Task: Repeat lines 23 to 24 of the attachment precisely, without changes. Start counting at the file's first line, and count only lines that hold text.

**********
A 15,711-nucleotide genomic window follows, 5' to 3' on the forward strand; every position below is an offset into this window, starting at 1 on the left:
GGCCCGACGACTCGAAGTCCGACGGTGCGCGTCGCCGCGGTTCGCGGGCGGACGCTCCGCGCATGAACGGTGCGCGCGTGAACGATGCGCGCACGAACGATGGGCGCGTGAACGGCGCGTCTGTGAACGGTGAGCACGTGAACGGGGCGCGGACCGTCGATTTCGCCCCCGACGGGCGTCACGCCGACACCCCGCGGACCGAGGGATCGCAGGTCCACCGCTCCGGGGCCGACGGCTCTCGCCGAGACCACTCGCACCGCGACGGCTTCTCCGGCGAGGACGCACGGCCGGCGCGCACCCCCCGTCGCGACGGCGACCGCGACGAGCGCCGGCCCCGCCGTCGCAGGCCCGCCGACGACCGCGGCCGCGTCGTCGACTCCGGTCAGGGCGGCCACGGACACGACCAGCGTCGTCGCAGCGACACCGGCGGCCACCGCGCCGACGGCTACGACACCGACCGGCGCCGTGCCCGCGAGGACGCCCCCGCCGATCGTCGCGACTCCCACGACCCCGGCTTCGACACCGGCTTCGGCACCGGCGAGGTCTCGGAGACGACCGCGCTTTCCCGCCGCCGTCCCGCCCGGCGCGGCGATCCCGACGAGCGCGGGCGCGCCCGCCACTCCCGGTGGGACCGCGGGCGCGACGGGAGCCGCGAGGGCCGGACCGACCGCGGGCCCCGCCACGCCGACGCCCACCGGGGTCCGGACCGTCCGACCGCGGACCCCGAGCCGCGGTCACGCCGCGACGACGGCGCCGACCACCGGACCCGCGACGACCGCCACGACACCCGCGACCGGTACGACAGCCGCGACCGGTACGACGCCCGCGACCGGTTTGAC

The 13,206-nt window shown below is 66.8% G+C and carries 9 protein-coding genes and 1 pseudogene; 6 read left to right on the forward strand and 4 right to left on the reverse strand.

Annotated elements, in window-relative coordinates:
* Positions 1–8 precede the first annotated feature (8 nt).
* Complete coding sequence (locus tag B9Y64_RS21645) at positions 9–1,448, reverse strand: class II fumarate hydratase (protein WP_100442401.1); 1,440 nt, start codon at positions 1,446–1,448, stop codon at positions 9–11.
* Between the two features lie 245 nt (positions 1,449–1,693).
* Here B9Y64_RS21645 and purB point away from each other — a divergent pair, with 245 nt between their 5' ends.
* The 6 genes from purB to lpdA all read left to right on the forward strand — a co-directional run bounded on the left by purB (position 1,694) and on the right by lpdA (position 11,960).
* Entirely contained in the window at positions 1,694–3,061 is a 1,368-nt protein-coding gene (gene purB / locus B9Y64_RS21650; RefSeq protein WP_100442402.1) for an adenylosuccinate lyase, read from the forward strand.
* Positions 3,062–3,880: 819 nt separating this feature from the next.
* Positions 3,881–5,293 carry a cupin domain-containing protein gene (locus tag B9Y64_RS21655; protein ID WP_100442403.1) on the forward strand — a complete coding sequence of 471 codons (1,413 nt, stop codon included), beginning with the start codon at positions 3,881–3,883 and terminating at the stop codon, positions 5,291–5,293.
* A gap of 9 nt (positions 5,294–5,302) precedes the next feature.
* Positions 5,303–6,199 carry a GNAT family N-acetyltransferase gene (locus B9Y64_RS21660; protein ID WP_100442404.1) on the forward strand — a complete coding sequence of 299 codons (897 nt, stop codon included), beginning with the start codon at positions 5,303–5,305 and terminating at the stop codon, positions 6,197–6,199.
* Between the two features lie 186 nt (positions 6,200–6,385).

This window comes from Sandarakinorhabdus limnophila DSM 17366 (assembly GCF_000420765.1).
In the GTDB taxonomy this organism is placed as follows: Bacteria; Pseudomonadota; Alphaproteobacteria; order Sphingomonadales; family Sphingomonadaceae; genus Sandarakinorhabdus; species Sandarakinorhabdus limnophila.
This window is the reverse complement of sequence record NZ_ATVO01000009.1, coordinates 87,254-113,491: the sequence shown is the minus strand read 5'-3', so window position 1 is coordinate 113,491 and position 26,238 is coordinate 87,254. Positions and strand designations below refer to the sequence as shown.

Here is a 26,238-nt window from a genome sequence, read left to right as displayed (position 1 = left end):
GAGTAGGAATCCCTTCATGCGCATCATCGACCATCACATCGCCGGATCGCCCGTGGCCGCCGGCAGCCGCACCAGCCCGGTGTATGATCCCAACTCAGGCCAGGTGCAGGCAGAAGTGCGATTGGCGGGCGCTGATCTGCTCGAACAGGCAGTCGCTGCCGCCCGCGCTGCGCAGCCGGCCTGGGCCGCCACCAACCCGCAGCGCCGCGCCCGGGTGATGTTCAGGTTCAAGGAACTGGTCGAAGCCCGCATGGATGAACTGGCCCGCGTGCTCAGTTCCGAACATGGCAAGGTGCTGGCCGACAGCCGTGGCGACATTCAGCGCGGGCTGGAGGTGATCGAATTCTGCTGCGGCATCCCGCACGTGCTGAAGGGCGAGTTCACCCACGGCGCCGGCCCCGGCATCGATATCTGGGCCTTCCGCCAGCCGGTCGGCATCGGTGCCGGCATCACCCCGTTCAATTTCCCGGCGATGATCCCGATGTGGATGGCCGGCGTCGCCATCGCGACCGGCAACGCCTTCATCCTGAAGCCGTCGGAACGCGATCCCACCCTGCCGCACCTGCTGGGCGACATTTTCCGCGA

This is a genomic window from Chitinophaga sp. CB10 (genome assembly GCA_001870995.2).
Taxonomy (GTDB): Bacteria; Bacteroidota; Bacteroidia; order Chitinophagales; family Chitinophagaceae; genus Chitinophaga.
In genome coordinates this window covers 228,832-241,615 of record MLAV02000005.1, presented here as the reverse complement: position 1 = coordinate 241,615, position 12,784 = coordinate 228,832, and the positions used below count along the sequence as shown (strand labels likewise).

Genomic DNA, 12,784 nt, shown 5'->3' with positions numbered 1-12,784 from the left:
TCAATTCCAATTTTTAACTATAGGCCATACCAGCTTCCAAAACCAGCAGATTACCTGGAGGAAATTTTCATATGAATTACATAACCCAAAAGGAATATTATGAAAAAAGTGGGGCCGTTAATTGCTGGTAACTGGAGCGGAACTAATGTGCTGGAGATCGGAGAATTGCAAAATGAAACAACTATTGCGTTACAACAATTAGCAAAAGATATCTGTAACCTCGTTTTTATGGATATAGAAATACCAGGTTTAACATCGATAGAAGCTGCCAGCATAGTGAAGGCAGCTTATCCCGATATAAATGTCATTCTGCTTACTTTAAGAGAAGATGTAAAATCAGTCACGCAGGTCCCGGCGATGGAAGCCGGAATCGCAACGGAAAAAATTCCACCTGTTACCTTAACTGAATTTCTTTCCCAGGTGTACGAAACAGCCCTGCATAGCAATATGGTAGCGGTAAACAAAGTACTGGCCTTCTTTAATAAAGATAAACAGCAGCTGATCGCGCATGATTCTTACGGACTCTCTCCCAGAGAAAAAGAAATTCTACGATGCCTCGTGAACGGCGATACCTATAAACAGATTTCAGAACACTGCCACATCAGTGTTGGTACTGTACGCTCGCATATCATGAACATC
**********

In genome coordinates this window covers 228,832-241,615 of record MLAV02000005.1, presented here as the reverse complement: position 1 = coordinate 241,615, position 12,784 = coordinate 228,832, and the positions used below count along the sequence as shown (strand labels likewise).

Genomic DNA, 12,784 nt, shown 5'->3' with positions numbered 1-12,784 from the left: